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Blended Learning: Strategies for Engagement

Blended Learning: Strategies for Engagement
There are methods and models for implementing blended learning -- from the flipped classroom, to the flex model. All of them are on the continuum of just how much time is spent online and in the online classroom. Blended Learning can provide a unique way of not only engaging students in collaborative work and projects, but also personalizing and individualizing instruction for students. However, there is still one piece that is missing from a great blended learning environment: engagement! As an experienced online teacher of both K-12 and higher education students, I am familiar with the challenges of engaging students in virtual work. Luckily, the blended learning model still demands some in-person, brick-and-mortar learning, so there is a unique opportunity to use this structure to engage students. #1 Leverage Virtual Class Meetings with Collaborative Work One of the most prominent features of blended learning is the virtual meeting or synchronous class meeting. #3 Reflect and Set Goals

http://www.edutopia.org/blog/blended-learning-engagement-strategies-andrew-miller

Related:  Blended/Flipped LearningTeaching Students in Blended Classrooms

Top 10 Reasons that Blended Learning is Worth the Hype! image from learningonlineinfo.org Using an online learning platform, online discussions, and/or work online to complement your class can: 1. Save Time How to Create Engaging eLearning Content - LearnUpon Posted by Caroline on June 3, 2014 in Blog, Course Content, Success | No Comments eLearning courses come in various shapes and sizes, from pdf documents to video tutorials, so how can you ensure the content you create engages your learners? Here are some tips to help you prepare, create and deliver engaging online courses. Prepare Regardless of whether you’re creating your own content or you’re investing in an instructional designer to do so, you are going to have to outline a plan for your course content.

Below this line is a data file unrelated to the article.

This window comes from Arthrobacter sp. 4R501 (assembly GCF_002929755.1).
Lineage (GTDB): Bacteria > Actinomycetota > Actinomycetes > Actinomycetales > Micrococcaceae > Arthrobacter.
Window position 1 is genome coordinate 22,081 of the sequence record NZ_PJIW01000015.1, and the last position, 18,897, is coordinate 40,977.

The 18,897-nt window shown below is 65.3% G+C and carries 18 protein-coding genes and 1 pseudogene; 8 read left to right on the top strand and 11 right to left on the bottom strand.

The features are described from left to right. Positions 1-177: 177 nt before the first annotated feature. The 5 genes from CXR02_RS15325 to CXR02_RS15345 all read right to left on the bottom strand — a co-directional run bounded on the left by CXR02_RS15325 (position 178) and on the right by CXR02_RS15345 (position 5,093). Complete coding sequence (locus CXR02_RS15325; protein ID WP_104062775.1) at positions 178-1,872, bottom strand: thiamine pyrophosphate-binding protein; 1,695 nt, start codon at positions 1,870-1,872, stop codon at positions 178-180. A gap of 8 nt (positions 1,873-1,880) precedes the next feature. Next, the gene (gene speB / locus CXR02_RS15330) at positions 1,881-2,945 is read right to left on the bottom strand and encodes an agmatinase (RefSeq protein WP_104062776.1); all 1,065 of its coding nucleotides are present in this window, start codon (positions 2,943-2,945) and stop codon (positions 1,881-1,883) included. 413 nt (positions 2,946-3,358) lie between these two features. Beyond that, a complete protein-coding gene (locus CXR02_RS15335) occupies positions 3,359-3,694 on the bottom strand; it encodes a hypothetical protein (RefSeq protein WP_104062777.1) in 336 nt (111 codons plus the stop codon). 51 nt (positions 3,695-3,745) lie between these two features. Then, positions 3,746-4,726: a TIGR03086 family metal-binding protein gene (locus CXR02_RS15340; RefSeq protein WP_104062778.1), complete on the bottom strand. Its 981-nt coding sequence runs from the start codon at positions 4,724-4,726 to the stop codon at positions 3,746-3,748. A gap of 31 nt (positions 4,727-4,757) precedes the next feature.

Salman Khan on Liberating the Classroom for Creativity (Big Thinkers Series) Sal Khan: What Khan Academy is most known for is there's a library for about 2,500 videos. Right now they're all made by me in English, although we are translating them, and they're everything from basic addition all the way to vector calculus and the French Revolution. And there's a video on the debt ceiling, [ laughs ] so a very comprehensive set of videos, and we keep add -- I keep adding more right now. But we've augmented it now that we've gotten funding this past year with an exercise platform, and it's an exercise platform that -- I'd actually written a primitive version of it for my cousins many of years ago, actually before I'd even made the first video, but I didn't have the bandwidth nor the talent to properly do that justice. And so when we got funding, I said, "This is where I think a lot of the meat is is actually giving people exercises and feedback and letting the videos complement that". Sal Khan: We don't want to force a role out to every school in the country.